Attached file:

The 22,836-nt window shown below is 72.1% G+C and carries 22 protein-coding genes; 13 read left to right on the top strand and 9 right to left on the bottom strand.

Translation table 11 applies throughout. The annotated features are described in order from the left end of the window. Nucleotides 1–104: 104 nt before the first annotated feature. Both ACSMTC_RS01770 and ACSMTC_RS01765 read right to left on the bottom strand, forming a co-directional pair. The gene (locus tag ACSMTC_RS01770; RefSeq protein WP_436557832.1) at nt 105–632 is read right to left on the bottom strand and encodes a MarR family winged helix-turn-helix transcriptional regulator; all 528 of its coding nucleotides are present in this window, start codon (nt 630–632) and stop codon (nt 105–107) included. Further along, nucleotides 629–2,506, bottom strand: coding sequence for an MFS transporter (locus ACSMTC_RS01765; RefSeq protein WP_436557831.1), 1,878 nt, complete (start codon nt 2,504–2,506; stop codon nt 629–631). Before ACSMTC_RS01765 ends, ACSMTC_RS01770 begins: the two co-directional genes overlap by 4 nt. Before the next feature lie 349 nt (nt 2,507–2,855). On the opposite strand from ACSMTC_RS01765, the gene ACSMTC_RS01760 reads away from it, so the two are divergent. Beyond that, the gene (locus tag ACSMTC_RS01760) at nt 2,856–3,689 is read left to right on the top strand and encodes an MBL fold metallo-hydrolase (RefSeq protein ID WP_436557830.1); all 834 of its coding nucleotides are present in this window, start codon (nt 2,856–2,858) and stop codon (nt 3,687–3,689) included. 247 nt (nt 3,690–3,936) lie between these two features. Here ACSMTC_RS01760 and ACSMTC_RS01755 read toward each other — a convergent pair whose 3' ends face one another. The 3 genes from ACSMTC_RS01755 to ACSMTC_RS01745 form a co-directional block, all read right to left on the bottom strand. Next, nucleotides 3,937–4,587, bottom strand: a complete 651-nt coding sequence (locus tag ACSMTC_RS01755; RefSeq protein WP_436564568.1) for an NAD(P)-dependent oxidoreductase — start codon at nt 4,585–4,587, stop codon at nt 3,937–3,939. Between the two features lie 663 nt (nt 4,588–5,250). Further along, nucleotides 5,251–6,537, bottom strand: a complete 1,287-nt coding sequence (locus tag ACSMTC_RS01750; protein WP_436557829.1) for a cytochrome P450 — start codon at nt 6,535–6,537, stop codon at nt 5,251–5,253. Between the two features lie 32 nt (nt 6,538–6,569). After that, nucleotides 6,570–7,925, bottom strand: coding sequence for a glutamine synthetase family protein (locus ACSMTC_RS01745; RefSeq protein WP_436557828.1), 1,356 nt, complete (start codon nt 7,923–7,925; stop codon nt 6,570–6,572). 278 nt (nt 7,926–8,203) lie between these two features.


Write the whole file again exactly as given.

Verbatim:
The 22,836-nt window shown below is 72.1% G+C and carries 22 protein-coding genes; 13 read left to right on the top strand and 9 right to left on the bottom strand.

Translation table 11 applies throughout. The annotated features are described in order from the left end of the window. Nucleotides 1–104: 104 nt before the first annotated feature. Both ACSMTC_RS01770 and ACSMTC_RS01765 read right to left on the bottom strand, forming a co-directional pair. The gene (locus tag ACSMTC_RS01770; RefSeq protein WP_436557832.1) at nt 105–632 is read right to left on the bottom strand and encodes a MarR family winged helix-turn-helix transcriptional regulator; all 528 of its coding nucleotides are present in this window, start codon (nt 630–632) and stop codon (nt 105–107) included. Further along, nucleotides 629–2,506, bottom strand: coding sequence for an MFS transporter (locus ACSMTC_RS01765; RefSeq protein WP_436557831.1), 1,878 nt, complete (start codon nt 2,504–2,506; stop codon nt 629–631). Before ACSMTC_RS01765 ends, ACSMTC_RS01770 begins: the two co-directional genes overlap by 4 nt. Before the next feature lie 349 nt (nt 2,507–2,855). On the opposite strand from ACSMTC_RS01765, the gene ACSMTC_RS01760 reads away from it, so the two are divergent. Beyond that, the gene (locus tag ACSMTC_RS01760) at nt 2,856–3,689 is read left to right on the top strand and encodes an MBL fold metallo-hydrolase (RefSeq protein ID WP_436557830.1); all 834 of its coding nucleotides are present in this window, start codon (nt 2,856–2,858) and stop codon (nt 3,687–3,689) included. 247 nt (nt 3,690–3,936) lie between these two features. Here ACSMTC_RS01760 and ACSMTC_RS01755 read toward each other — a convergent pair whose 3' ends face one another. The 3 genes from ACSMTC_RS01755 to ACSMTC_RS01745 form a co-directional block, all read right to left on the bottom strand. Next, nucleotides 3,937–4,587, bottom strand: a complete 651-nt coding sequence (locus tag ACSMTC_RS01755; RefSeq protein WP_436564568.1) for an NAD(P)-dependent oxidoreductase — start codon at nt 4,585–4,587, stop codon at nt 3,937–3,939. Between the two features lie 663 nt (nt 4,588–5,250). Further along, nucleotides 5,251–6,537, bottom strand: a complete 1,287-nt coding sequence (locus tag ACSMTC_RS01750; protein WP_436557829.1) for a cytochrome P450 — start codon at nt 6,535–6,537, stop codon at nt 5,251–5,253. Between the two features lie 32 nt (nt 6,538–6,569). After that, nucleotides 6,570–7,925, bottom strand: coding sequence for a glutamine synthetase family protein (locus ACSMTC_RS01745; RefSeq protein WP_436557828.1), 1,356 nt, complete (start codon nt 7,923–7,925; stop codon nt 6,570–6,572). 278 nt (nt 7,926–8,203) lie between these two features.